Like any other weapon, a knife will always have pros and cons. Once you start collecting, there's no end - I must have at least 50, counting the throwers.
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    I have a San Mai Master Tanto and it's a great knife. It is as sharp as advertised and easy to sharpen. I never tried to bend it or do the stupid stuff on Lynn's demonstrations.
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    Are the knives as good as Lynn Thompson says they are? No, because doing anything that he does in his advertising videos with your Cold Steel knife will void the warranty.

    Are they good knives? It depends. Cold Steel is a distributor and marketer, not a manufacturer, so it really depends on who's making their knives at any given point. They had a few years where they were really good, because Ontario Knife Company was making their knives.

    It's difficult to tell anything about even things like their knife steel, because they use proprietary names for the steel in their knives and the actual makeup of that steel varies depending on who is making it at a given time.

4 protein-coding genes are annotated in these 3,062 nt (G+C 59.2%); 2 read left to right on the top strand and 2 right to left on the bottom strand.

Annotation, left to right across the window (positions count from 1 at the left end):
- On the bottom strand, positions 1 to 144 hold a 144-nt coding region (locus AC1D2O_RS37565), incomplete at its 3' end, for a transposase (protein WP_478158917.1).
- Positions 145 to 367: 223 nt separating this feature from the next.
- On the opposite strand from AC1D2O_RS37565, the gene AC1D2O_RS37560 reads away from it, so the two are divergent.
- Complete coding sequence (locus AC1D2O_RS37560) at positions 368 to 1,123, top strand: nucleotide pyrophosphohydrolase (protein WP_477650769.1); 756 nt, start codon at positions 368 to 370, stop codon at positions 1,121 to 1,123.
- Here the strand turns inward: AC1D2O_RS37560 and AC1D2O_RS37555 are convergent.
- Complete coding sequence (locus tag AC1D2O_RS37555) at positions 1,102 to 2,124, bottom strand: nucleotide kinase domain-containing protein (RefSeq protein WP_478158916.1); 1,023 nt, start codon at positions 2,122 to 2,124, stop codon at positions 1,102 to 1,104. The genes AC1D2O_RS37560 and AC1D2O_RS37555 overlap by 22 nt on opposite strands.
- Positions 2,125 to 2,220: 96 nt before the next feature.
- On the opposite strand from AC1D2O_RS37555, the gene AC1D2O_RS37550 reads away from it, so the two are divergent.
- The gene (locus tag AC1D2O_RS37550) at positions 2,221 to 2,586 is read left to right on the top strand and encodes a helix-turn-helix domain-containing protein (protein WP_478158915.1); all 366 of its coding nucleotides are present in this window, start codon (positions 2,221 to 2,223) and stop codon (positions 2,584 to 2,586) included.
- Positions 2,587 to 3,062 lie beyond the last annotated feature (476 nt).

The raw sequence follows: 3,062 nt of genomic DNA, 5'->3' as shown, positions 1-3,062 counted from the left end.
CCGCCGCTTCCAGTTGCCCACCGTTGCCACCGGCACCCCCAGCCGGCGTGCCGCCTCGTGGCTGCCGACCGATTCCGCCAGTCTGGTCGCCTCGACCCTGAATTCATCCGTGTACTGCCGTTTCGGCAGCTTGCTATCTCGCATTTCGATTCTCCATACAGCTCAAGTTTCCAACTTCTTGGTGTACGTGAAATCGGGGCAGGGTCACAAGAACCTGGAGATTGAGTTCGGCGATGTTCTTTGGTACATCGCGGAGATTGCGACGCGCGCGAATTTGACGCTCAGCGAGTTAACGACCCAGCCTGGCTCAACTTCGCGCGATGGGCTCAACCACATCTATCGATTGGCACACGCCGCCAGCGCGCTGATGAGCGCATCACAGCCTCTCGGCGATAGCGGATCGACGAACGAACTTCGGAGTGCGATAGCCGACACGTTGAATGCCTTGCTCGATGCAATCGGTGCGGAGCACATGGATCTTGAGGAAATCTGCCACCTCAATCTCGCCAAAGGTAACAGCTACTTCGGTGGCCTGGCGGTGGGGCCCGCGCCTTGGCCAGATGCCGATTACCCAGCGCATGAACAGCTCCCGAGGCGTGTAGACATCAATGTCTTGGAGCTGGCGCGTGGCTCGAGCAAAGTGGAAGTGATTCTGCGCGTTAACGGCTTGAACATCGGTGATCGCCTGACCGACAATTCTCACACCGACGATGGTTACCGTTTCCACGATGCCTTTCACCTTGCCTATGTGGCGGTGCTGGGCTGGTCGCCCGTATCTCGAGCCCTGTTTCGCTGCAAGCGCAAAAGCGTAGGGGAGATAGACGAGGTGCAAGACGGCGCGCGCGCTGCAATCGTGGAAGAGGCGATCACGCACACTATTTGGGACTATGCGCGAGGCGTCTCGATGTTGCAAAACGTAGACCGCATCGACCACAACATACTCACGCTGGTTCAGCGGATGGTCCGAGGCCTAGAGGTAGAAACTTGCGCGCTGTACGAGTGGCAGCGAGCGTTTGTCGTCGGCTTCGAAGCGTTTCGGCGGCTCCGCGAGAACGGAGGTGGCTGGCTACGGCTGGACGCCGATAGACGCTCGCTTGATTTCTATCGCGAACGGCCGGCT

I do not consider them as good of a value as Spyderco, Benchmade, or Kershaw, given that you can get a knife that is just as well made or better out of better materials for a similar price or slightly more.

    But many of their knives are not BAD quality per se, just not as good as many similarly priced knives.

    One thing that Cold Steel is good at is coming up with wacky, off-the-wall self-defense items and oddball ethnic-inspired knives. They've done well with those.
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    Like many other companies Cold Steel made a reputation using quality steel made in the USA ......... now most of their knives are made in china and they're skating on their reputation to sell product. Just My .02